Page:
The 21st century is all about a knowledge economy. However, despite the power of knowledge to bestow power and wealth, many discoveries have no impact. Insights with implications for organizational effectiveness or personal fulfillment through work languish.
One challenge for creators of knowledge is getting their discoveries in front of people who can put them to use. That is only one step along the way. In our work with managers in a variety of industries, here are three factors that influence their decisions to try something new.
Three Factors for Managers
The quality of research findings impresses managers. They like to see a strong impact for a treatment group in contrast to a control group. These results show that the method makes a difference.
Managers also attend to the relevance of research to their specific business sector. Hospital managers are impressed with research conducted in hospitals, while managers of hardware stores may doubt its relevance to their line of work.
Managers look for a value impact. Not only do they seek methods that affect their bottom line, they have a limited time frame for that impact. If managers invest the current year’s operating funds into a project, they hope to recover that cost this year.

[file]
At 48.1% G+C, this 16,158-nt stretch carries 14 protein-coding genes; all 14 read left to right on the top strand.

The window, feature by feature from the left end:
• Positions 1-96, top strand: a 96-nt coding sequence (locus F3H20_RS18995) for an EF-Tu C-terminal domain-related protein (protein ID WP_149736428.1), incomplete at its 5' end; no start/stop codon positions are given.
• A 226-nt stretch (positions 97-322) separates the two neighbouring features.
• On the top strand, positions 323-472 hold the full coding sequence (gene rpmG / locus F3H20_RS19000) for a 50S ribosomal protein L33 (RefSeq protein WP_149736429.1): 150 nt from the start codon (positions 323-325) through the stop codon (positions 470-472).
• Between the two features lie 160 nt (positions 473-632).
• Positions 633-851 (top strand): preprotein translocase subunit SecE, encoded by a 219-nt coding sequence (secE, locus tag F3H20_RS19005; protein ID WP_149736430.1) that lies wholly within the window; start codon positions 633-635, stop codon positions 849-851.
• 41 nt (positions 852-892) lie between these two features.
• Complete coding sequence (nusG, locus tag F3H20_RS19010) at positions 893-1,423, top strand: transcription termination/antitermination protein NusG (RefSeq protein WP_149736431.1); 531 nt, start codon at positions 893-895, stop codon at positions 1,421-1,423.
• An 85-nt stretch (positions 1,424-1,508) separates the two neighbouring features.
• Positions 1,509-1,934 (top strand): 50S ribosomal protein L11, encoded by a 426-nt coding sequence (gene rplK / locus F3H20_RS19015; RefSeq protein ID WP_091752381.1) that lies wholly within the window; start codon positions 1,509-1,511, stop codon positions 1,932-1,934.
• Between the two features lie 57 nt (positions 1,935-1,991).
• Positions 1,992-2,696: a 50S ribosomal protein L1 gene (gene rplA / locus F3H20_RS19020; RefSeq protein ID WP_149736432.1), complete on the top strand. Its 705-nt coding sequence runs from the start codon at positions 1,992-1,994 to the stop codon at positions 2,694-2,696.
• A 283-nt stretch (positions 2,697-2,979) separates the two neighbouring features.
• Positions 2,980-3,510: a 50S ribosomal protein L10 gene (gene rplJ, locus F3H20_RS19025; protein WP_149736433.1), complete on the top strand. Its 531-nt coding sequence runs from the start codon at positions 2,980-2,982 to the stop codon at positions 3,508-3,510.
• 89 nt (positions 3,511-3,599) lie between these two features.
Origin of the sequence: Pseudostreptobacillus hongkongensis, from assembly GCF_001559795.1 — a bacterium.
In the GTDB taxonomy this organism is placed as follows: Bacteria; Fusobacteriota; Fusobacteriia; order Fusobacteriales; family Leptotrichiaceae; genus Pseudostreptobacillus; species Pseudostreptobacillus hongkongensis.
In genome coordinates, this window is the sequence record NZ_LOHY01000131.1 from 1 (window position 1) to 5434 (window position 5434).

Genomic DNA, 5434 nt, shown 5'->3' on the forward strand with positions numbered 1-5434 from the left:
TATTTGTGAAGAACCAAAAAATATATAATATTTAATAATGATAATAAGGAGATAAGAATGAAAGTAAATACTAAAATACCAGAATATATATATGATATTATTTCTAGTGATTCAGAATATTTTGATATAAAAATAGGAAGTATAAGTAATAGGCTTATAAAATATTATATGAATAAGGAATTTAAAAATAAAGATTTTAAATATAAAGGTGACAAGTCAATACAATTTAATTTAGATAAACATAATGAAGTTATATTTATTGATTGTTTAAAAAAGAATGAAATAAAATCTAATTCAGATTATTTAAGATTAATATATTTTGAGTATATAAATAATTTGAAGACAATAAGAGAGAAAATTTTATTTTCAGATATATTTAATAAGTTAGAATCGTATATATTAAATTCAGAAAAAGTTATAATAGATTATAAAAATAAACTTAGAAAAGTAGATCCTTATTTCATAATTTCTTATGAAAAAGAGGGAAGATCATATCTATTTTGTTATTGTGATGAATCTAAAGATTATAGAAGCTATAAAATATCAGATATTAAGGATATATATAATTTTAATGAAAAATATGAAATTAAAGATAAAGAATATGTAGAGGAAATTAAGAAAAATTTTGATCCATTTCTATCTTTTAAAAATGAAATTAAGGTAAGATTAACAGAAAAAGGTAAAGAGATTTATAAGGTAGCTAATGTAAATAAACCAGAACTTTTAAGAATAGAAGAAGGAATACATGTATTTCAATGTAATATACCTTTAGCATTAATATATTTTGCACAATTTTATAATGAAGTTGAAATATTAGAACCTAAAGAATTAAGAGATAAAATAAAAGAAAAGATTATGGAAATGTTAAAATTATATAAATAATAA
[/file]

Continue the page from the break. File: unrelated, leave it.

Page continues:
Sharing New Knowledge
In our quest to contribute to developing management knowledge, we published a major research report on CREW.
This article has recently appeared in the online version of the Journal of Applied Psychology. It describes our research on the impact of CREW (Civility, Respect, and Engagement with Work) with a group of Canadian hospitals. The research confirmed that CREW not only improved civility but also resulted in improved satisfaction and commitment along with reduced distressed.
This study is the major report on our three-year intervention study assessing the impact of CREW. It outlines the conceptual issues in understanding workplace incivility and methods for addressing the problem.
This new article is available now in Michael’s Filing Cabinet. You will need to login to read the article (as the most recent, it is currently the first entry under ‘Journal Articles’). If you do not yet have your own account here, you may register here.